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Volume XII, Number 230

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Foreclosure Does Not Extinguish Assignment of Rents

Previously, we alerted you that Michigan had passed its version of the Uniform Assignment of Rents Act (MUARA). Among other things, this law clarifies that an assignment of rents is not extinguished by a foreclosure sale itself, but instead terminates either at the end of the redemption period or when the property is redeemed.

Before the MUARA, this was not clear. On the one hand, some cases suggested that an assignment of rents continued at least to the end of the redemption period. For example, a strict reading of Security Trust Co v Sloman suggests that an assignment of rents continues until the debt is paid in full or the redemption period expires without a redemption—meaning it might continue if there is a redemption.[1] On the other hand, others—such as dictum in Dunitz v Woodford Apartments Co[2] stating that “foreclosure of a mortgage extinguishes it”—suggest that the mortgage as a whole, including any assignment of rents it contains, might be extinguished by a foreclosure sale itself. Unless a separate instrument was recorded embodying an assignment of rents, this could allow a foreclosed commercial owner to collect rents for months before the purchaser at the foreclosure sale could step in. Unsurprisingly, this confusion has led to conflicting decisions by different courts.

The MUARA resolves this uncertainty. Now, an assignment of rents automatically terminates when either (i) the redemption period expires, or (ii) an earlier redemption occurs.[3] Moreover, if a third party submits the winning bid at a foreclosure sale, the assignment of rents transfers to it “to the extent of the remaining secured obligation” by operation of law, regardless of what the foreclosure notice says.[4] These important clarifications add certainty to an ambiguous area of law that can have a real financial impact.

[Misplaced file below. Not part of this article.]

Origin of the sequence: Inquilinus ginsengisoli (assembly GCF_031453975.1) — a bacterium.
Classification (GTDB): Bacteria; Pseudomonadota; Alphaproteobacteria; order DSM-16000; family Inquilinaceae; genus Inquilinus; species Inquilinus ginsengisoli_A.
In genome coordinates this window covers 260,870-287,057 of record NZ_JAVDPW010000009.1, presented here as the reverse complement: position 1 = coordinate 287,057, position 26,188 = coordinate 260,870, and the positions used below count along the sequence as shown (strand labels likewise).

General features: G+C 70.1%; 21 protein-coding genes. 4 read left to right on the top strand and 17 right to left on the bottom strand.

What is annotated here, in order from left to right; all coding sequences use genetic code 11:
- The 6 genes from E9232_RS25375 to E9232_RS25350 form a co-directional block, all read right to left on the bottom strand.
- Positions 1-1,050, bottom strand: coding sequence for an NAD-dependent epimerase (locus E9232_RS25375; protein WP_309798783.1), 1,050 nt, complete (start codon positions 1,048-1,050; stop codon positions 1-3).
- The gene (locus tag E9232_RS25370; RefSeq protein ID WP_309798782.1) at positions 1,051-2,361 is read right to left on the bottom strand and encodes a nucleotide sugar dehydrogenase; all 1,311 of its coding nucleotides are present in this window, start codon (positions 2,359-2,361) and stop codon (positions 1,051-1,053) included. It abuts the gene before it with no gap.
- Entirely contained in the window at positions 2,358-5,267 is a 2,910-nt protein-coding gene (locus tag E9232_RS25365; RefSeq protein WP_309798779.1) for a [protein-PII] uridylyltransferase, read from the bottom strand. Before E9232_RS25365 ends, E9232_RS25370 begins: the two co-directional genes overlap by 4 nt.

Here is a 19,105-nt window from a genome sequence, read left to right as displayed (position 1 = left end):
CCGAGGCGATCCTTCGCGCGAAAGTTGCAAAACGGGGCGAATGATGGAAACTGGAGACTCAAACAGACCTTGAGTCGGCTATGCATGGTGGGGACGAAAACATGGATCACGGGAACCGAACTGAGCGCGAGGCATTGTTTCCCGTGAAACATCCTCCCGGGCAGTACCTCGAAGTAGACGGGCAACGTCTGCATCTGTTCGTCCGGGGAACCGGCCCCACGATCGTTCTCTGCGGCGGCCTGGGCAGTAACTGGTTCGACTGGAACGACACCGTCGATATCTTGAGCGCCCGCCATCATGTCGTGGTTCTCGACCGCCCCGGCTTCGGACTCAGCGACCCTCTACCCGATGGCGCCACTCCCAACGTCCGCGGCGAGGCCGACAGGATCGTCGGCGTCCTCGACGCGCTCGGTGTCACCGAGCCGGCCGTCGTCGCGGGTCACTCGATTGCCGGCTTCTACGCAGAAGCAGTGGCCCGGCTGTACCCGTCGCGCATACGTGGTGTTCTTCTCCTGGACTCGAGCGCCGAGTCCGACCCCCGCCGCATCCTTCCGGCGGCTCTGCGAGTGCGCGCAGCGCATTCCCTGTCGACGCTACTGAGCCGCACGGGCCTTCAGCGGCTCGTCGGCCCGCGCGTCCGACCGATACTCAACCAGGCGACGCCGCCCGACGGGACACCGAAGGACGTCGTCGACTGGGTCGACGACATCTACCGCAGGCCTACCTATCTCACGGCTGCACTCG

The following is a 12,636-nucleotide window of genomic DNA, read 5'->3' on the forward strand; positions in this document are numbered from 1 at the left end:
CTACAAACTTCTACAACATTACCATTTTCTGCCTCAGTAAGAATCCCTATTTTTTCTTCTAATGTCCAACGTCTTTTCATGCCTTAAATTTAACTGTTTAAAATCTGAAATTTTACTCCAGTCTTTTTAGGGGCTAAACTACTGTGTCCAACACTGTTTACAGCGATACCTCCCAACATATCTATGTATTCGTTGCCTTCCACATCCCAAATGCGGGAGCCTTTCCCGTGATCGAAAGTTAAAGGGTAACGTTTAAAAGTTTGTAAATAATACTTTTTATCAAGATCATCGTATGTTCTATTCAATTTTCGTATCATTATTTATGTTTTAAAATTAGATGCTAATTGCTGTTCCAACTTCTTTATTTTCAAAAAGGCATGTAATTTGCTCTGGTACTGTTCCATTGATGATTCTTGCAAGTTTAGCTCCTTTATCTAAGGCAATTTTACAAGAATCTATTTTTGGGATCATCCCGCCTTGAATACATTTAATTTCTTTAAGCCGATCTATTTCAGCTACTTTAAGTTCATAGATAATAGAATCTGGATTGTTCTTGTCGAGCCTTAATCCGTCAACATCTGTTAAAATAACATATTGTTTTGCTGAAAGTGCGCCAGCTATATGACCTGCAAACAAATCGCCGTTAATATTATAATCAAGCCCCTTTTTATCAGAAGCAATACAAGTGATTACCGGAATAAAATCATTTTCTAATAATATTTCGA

ENDNOTES

[1] 252 Mich. 266; 233 N.W. 216 (1930).

[2] 236 Mich. 45, 49; 209 N.W. 809 (1926). 

[3] Public Act No. 155 of 2022. The MUARA takes effect September 22, 2022.

[4] Id. § 4(4)(a).

© 2022 Miller, Canfield, Paddock and Stone PLC National Law Review, Volume XII, Number 180
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About this Author

Scott R. Lesser Real Estate Attorney Miller Canfield
Principal

As a leader on Miller Canfield's highly experienced Commercial Real Estate Workout Team, Scott uses his knowledge and expertise to avoid and resolve his clients' concerns before they develop into true issues. Although this often means employing creative strategies to amicably resolve disputes in a way that serves his clients' underlying business purpose, Scott does not shy away from receivership, foreclosure, guaranty or other litigation actions when appropriate.

Scott prides himself on guiding his clients and fellow practitioners alike to practical solutions to distressed real...

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Gergana Sivrieva Real Estate Attorney Troy  Michigan Miller Canfield
Associate

Gergana Sivrieva is an associate in Miller Canfield's Real Estate Group. Gergana assists a broad range of clients in a variety of commercial real estate transactions, with a focus on workouts and foreclosures, commercial leasing, and acquisitions and dispositions. Prior to joining Miller Canfield, Gergana worked as a judicial intern for the Honorable Bernard A. Friedman at the U.S. District Court for the Eastern District of Michigan and was a Research Assistant for Law Professor Robert M. Ackerman. She is a graduate of Wayne State University Law School, where she was a...

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